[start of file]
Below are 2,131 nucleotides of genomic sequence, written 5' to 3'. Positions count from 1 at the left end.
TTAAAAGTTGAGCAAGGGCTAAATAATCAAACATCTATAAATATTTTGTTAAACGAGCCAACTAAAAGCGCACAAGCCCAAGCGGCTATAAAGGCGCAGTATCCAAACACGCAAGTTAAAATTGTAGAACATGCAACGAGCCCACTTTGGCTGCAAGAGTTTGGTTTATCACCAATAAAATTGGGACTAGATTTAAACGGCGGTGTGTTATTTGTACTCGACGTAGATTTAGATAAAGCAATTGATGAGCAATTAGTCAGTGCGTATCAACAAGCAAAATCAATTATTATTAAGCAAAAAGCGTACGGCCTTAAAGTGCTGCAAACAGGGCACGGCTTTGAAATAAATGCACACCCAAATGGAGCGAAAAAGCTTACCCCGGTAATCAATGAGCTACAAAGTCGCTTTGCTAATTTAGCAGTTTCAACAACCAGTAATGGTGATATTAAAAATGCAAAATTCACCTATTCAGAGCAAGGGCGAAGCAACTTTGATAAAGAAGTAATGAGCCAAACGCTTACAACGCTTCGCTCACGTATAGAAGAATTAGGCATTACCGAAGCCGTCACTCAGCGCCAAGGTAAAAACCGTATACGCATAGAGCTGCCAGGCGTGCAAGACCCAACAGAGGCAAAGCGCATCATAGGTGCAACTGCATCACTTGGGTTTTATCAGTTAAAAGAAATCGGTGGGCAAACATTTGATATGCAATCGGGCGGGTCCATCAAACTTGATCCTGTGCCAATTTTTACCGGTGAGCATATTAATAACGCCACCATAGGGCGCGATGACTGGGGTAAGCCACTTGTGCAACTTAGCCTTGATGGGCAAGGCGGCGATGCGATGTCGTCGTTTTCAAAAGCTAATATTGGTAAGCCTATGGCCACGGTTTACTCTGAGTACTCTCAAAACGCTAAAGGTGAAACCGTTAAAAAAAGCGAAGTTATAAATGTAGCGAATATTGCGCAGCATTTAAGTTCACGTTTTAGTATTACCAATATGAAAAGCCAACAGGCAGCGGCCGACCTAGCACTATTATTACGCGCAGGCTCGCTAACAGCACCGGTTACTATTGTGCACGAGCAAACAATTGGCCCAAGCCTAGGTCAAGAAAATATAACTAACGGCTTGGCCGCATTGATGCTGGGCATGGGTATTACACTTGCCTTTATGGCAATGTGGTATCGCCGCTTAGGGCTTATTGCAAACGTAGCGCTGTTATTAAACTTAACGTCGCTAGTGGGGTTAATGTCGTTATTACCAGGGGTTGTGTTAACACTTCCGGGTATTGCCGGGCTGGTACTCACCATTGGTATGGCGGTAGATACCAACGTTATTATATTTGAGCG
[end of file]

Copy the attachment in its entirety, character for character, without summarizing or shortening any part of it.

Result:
Below are 2,131 nucleotides of genomic sequence, written 5' to 3'. Positions count from 1 at the left end.
TTAAAAGTTGAGCAAGGGCTAAATAATCAAACATCTATAAATATTTTGTTAAACGAGCCAACTAAAAGCGCACAAGCCCAAGCGGCTATAAAGGCGCAGTATCCAAACACGCAAGTTAAAATTGTAGAACATGCAACGAGCCCACTTTGGCTGCAAGAGTTTGGTTTATCACCAATAAAATTGGGACTAGATTTAAACGGCGGTGTGTTATTTGTACTCGACGTAGATTTAGATAAAGCAATTGATGAGCAATTAGTCAGTGCGTATCAACAAGCAAAATCAATTATTATTAAGCAAAAAGCGTACGGCCTTAAAGTGCTGCAAACAGGGCACGGCTTTGAAATAAATGCACACCCAAATGGAGCGAAAAAGCTTACCCCGGTAATCAATGAGCTACAAAGTCGCTTTGCTAATTTAGCAGTTTCAACAACCAGTAATGGTGATATTAAAAATGCAAAATTCACCTATTCAGAGCAAGGGCGAAGCAACTTTGATAAAGAAGTAATGAGCCAAACGCTTACAACGCTTCGCTCACGTATAGAAGAATTAGGCATTACCGAAGCCGTCACTCAGCGCCAAGGTAAAAACCGTATACGCATAGAGCTGCCAGGCGTGCAAGACCCAACAGAGGCAAAGCGCATCATAGGTGCAACTGCATCACTTGGGTTTTATCAGTTAAAAGAAATCGGTGGGCAAACATTTGATATGCAATCGGGCGGGTCCATCAAACTTGATCCTGTGCCAATTTTTACCGGTGAGCATATTAATAACGCCACCATAGGGCGCGATGACTGGGGTAAGCCACTTGTGCAACTTAGCCTTGATGGGCAAGGCGGCGATGCGATGTCGTCGTTTTCAAAAGCTAATATTGGTAAGCCTATGGCCACGGTTTACTCTGAGTACTCTCAAAACGCTAAAGGTGAAACCGTTAAAAAAAGCGAAGTTATAAATGTAGCGAATATTGCGCAGCATTTAAGTTCACGTTTTAGTATTACCAATATGAAAAGCCAACAGGCAGCGGCCGACCTAGCACTATTATTACGCGCAGGCTCGCTAACAGCACCGGTTACTATTGTGCACGAGCAAACAATTGGCCCAAGCCTAGGTCAAGAAAATATAACTAACGGCTTGGCCGCATTGATGCTGGGCATGGGTATTACACTTGCCTTTATGGCAATGTGGTATCGCCGCTTAGGGCTTATTGCAAACGTAGCGCTGTTATTAAACTTAACGTCGCTAGTGGGGTTAATGTCGTTATTACCAGGGGTTGTGTTAACACTTCCGGGTATTGCCGGGCTGGTACTCACCATTGGTATGGCGGTAGATACCAACGTTATTATATTTGAGCG